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Professor Tony Young, a consultant surgeon and National Clinical Lead for Innovation at NHS England appeared before the Lords Science and Technology Committee this week to discuss the barriers for adopting innovation in the NHS.

When questioned by Chairman Lord Patel on whether the NHS was poor at adopting innovation Professor Young was optimistic, pointing out that there were many examples of NHS adopting innovation successfully and a number of systems and structures in place to encourage this, including Academic Health Science Networks (AHSNs), test bed programmes and the National Innovation Accelerator. In particular, he reminded the Committee that AHSNs are still in their infancy and therefore required support and patience to thrive. He urged the Committee to remember that the NHS is the largest employer on the planet, and one that is struggling with the rise of chronic diseases and long-term condition and there are therefore several competing priorities in delivering good care.

When it came to comparing the NHS to the success of other international systems in implementing innovations, Professor Young noted that while the US does spend considerably more on the uptake of innovation, life expectancy was worse than that of the UK, and questioned the idea that spending vast amounts of money on innovation necessarily equated to a successful healthcare system.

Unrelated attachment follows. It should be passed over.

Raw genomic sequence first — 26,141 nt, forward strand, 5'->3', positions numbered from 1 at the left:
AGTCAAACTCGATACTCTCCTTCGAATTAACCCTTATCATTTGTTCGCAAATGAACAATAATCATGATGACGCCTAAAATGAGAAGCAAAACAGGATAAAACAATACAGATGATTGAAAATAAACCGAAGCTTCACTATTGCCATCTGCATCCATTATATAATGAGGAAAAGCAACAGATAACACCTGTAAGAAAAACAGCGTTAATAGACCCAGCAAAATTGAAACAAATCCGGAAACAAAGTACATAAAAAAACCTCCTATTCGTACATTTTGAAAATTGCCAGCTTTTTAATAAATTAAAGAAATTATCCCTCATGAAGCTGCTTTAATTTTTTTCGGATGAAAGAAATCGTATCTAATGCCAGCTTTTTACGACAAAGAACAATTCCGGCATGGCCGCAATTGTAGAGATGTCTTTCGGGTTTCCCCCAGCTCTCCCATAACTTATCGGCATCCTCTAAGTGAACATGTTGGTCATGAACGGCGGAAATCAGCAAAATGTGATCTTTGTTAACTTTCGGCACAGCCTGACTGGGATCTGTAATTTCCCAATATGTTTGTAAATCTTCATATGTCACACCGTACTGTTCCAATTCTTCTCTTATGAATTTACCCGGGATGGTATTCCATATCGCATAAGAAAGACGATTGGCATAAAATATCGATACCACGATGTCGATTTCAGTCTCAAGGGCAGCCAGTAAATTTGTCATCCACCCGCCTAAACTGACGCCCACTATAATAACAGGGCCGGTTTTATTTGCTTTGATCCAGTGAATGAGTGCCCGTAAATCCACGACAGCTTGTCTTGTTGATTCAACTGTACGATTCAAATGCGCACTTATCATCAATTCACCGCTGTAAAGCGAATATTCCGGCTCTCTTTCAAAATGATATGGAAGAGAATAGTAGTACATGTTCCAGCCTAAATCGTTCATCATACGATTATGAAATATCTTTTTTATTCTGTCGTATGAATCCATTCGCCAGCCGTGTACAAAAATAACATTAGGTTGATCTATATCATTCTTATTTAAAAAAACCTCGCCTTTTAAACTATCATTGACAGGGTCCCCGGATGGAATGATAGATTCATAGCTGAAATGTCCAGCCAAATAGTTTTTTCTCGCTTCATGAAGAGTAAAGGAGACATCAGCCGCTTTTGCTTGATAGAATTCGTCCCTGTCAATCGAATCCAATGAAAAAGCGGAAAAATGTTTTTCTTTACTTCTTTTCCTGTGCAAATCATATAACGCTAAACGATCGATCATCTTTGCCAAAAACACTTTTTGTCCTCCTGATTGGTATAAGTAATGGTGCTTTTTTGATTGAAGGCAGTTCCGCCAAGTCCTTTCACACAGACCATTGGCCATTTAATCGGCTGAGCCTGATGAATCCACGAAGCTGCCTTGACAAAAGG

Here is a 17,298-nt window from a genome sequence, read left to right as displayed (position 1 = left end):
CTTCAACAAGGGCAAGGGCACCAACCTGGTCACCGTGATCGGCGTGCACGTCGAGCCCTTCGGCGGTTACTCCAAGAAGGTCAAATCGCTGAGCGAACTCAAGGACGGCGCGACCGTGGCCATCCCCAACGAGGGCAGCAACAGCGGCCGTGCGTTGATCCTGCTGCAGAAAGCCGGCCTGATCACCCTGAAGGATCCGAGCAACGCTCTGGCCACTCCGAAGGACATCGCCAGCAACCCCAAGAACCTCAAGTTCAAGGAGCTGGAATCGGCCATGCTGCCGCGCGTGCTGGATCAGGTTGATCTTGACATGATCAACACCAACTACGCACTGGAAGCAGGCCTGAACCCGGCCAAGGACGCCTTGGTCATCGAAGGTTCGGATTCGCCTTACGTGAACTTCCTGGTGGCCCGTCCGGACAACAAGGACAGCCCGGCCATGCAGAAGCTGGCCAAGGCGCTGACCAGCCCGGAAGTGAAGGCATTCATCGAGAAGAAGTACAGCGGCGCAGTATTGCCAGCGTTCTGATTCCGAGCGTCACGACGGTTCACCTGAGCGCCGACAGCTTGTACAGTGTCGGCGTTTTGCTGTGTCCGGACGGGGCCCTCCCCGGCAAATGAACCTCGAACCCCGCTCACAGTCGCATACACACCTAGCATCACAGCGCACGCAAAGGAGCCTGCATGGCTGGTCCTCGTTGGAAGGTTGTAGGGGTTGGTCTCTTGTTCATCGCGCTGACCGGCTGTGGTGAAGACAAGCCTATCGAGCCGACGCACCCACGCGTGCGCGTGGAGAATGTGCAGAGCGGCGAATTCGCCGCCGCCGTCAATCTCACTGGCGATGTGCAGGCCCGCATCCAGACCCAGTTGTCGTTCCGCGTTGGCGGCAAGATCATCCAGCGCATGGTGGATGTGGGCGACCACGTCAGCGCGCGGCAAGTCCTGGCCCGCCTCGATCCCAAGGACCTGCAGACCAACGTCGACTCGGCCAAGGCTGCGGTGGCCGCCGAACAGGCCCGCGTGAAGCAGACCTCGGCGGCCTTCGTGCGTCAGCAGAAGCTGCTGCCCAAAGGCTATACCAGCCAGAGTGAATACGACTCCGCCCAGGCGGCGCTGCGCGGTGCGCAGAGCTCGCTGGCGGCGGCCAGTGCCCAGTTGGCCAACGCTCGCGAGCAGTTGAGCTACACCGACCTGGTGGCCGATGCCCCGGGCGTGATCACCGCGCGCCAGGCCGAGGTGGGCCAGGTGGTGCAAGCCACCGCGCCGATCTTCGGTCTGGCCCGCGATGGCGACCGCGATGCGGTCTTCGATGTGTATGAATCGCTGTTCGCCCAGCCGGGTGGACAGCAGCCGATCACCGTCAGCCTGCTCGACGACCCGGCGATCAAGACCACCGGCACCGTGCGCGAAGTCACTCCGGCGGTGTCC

The Committee asked Professor Young what he perceived to be the greatest barriers to the uptake and spread of innovative technologies, to which he suggested that the most important step in the spread of innovation was winning the hearts and minds of NHS staff. He disagreed with members of the Committee that uptake of certain innovations should be mandatory, instead suggesting that it would be more productive to empower a passionate workforce to embrace entrepreneurship and innovative thinking. He pointed to the work of the Clinical Entrepreneur Programme, which has given clinical staff the ability to be innovative within the system and provided them with ownership of delivering broader change. Professor Young suggested that ‘we need to create a mentality that prioritises innovation within the NHS’, stating that initiatives such as the Accelerated Access Review that focus on innovation, must be at the heart of the NHS’s key priorities.